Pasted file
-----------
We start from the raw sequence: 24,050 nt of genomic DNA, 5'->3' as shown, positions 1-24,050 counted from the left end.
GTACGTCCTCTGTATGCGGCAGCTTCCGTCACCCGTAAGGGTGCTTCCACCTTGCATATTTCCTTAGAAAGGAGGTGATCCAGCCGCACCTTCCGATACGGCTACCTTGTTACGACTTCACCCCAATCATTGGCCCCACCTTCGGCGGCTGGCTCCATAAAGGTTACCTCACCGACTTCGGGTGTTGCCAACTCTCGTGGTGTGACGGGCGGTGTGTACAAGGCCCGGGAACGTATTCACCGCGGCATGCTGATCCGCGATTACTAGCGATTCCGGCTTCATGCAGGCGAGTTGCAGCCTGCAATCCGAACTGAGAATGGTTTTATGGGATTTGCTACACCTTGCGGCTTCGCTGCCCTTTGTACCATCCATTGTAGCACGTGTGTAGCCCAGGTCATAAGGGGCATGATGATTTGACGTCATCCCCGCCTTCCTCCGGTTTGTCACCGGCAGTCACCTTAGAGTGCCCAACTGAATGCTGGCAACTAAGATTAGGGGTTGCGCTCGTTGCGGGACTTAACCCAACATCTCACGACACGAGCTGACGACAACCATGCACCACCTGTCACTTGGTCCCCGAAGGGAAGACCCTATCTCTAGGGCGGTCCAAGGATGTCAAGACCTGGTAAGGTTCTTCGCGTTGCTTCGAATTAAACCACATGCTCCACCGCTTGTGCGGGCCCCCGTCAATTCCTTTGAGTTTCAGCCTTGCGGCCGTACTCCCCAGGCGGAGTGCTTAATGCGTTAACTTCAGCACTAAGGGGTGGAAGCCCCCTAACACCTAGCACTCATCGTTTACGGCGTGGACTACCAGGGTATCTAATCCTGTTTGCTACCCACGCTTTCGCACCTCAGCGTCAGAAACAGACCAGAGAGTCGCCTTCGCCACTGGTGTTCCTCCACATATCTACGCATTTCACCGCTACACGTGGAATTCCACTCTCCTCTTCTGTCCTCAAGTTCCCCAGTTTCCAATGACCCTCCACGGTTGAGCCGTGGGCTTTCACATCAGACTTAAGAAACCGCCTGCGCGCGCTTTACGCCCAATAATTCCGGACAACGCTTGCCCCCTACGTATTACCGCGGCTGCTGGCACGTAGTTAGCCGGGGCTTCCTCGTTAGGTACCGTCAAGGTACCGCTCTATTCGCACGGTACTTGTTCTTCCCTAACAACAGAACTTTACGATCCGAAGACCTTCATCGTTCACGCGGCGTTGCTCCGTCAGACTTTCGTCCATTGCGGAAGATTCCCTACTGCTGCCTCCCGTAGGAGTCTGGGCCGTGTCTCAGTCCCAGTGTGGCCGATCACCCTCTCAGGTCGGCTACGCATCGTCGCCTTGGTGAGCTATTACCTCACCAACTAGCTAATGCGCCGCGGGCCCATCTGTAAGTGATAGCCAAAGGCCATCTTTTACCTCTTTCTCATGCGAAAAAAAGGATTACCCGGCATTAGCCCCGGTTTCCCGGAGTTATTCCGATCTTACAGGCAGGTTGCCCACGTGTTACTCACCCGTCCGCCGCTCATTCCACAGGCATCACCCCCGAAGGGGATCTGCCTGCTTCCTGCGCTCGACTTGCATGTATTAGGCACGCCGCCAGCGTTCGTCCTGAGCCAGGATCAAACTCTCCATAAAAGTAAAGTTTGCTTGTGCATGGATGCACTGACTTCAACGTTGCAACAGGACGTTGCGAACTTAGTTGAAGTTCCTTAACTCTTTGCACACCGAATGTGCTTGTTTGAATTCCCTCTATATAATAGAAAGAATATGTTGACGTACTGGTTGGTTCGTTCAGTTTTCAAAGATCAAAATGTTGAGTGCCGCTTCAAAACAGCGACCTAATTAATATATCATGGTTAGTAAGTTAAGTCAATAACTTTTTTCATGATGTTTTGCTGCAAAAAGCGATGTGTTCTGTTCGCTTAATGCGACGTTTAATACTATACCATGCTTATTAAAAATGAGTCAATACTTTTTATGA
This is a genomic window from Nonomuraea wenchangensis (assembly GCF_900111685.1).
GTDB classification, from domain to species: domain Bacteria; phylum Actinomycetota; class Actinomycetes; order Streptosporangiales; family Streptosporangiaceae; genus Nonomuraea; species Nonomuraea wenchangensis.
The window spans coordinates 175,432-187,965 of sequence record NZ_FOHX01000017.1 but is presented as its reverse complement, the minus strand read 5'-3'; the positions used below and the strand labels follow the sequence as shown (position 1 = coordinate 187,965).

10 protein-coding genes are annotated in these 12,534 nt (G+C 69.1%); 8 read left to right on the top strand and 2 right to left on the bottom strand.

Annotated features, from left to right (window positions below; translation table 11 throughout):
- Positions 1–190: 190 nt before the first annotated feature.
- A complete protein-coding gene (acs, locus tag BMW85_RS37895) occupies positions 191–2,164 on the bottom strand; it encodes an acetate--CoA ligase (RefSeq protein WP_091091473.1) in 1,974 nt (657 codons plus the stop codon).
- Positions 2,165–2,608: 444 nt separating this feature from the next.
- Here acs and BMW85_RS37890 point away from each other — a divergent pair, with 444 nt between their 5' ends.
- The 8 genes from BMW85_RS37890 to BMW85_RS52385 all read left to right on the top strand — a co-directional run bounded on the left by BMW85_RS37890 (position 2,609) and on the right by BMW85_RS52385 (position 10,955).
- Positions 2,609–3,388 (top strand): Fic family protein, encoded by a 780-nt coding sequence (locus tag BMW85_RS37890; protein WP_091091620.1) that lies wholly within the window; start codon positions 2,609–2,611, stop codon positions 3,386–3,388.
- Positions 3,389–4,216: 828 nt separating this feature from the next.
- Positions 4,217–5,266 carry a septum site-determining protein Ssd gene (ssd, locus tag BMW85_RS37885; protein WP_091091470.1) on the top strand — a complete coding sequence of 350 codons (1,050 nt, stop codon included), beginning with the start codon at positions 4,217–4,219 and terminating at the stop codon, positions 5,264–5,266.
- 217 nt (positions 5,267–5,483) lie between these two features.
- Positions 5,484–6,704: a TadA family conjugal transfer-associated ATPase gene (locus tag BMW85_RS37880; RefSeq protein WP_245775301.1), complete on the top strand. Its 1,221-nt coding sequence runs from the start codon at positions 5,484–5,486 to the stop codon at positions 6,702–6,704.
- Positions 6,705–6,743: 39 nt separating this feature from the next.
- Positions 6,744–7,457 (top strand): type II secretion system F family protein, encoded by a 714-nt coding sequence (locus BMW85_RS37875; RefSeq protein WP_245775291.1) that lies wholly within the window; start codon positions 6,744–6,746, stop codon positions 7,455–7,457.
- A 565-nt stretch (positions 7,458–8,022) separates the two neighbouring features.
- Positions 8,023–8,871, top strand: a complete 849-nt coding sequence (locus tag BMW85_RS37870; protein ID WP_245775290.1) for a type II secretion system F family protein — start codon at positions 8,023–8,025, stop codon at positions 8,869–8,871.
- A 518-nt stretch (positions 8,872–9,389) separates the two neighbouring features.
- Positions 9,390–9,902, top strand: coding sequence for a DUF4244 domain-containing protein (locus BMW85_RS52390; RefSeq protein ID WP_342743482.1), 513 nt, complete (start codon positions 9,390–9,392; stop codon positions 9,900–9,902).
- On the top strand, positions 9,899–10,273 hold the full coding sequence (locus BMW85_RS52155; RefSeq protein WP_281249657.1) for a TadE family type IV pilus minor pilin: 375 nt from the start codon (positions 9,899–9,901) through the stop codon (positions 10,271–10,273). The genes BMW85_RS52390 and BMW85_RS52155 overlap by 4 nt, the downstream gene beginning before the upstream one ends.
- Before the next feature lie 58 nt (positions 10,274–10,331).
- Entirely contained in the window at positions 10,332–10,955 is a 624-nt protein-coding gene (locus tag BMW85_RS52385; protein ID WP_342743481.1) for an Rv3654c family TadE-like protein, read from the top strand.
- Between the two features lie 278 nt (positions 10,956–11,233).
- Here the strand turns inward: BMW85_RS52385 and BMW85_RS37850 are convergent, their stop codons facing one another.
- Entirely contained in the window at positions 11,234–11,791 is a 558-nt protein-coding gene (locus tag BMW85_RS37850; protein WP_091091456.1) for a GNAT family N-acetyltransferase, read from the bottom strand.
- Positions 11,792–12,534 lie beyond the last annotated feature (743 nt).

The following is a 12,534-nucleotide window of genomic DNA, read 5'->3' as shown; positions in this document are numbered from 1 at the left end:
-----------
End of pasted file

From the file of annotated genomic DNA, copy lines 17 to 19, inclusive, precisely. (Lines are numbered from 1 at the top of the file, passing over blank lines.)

- Positions 5,484–6,704: a TadA family conjugal transfer-associated ATPase gene (locus tag BMW85_RS37880; RefSeq protein WP_245775301.1), complete on the top strand. Its 1,221-nt coding sequence runs from the start codon at positions 5,484–5,486 to the stop codon at positions 6,702–6,704.
- Positions 6,705–6,743: 39 nt separating this feature from the next.
- Positions 6,744–7,457 (top strand): type II secretion system F family protein, encoded by a 714-nt coding sequence (locus BMW85_RS37875; RefSeq protein WP_245775291.1) that lies wholly within the window; start codon positions 6,744–6,746, stop codon positions 7,455–7,457.